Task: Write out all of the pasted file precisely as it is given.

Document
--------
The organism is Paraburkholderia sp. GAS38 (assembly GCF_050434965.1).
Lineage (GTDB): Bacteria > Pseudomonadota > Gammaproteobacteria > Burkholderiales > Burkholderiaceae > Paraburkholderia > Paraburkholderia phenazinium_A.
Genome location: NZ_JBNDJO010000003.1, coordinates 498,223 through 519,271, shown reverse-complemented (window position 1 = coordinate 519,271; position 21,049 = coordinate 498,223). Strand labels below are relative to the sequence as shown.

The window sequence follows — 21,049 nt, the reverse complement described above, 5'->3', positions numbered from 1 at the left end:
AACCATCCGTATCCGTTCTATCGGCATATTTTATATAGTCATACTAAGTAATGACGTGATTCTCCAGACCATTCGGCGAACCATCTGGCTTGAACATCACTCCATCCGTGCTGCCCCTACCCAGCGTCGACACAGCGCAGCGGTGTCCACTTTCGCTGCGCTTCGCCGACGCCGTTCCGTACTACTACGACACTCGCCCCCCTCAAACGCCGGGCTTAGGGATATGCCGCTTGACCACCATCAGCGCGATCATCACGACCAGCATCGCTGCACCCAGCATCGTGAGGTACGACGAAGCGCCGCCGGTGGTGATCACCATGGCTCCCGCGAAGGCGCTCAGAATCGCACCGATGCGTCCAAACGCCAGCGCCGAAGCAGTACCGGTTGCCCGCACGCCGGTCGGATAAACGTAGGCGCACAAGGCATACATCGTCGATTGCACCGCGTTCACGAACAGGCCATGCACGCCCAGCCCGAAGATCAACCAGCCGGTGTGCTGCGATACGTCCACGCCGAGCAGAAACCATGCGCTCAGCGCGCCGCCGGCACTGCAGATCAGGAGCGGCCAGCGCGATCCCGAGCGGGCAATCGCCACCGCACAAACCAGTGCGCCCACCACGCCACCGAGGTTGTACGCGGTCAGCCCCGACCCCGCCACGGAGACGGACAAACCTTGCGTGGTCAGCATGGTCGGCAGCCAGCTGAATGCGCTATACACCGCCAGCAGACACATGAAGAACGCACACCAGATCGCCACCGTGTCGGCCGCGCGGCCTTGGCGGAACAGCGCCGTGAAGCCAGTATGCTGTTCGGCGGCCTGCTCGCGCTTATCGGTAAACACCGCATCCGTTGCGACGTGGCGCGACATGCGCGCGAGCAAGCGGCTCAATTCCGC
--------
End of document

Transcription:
The organism is Paraburkholderia sp. GAS38 (assembly GCF_050434965.1).
Lineage (GTDB): Bacteria > Pseudomonadota > Gammaproteobacteria > Burkholderiales > Burkholderiaceae > Paraburkholderia > Paraburkholderia phenazinium_A.
Genome location: NZ_JBNDJO010000003.1, coordinates 498,223 through 519,271, shown reverse-complemented (window position 1 = coordinate 519,271; position 21,049 = coordinate 498,223). Strand labels below are relative to the sequence as shown.

The window sequence follows — 21,049 nt, the reverse complement described above, 5'->3', positions numbered from 1 at the left end:
AACCATCCGTATCCGTTCTATCGGCATATTTTATATAGTCATACTAAGTAATGACGTGATTCTCCAGACCATTCGGCGAACCATCTGGCTTGAACATCACTCCATCCGTGCTGCCCCTACCCAGCGTCGACACAGCGCAGCGGTGTCCACTTTCGCTGCGCTTCGCCGACGCCGTTCCGTACTACTACGACACTCGCCCCCCTCAAACGCCGGGCTTAGGGATATGCCGCTTGACCACCATCAGCGCGATCATCACGACCAGCATCGCTGCACCCAGCATCGTGAGGTACGACGAAGCGCCGCCGGTGGTGATCACCATGGCTCCCGCGAAGGCGCTCAGAATCGCACCGATGCGTCCAAACGCCAGCGCCGAAGCAGTACCGGTTGCCCGCACGCCGGTCGGATAAACGTAGGCGCACAAGGCATACATCGTCGATTGCACCGCGTTCACGAACAGGCCATGCACGCCCAGCCCGAAGATCAACCAGCCGGTGTGCTGCGATACGTCCACGCCGAGCAGAAACCATGCGCTCAGCGCGCCGCCGGCACTGCAGATCAGGAGCGGCCAGCGCGATCCCGAGCGGGCAATCGCCACCGCACAAACCAGTGCGCCCACCACGCCACCGAGGTTGTACGCGGTCAGCCCCGACCCCGCCACGGAGACGGACAAACCTTGCGTGGTCAGCATGGTCGGCAGCCAGCTGAATGCGCTATACACCGCCAGCAGACACATGAAGAACGCACACCAGATCGCCACCGTGTCGGCCGCGCGGCCTTGGCGGAACAGCGCCGTGAAGCCAGTATGCTGTTCGGCGGCCTGCTCGCGCTTATCGGTAAACACCGCATCCGTTGCGACGTGGCGCGACATGCGCGCGAGCAAGCGGCTCAATTCCGC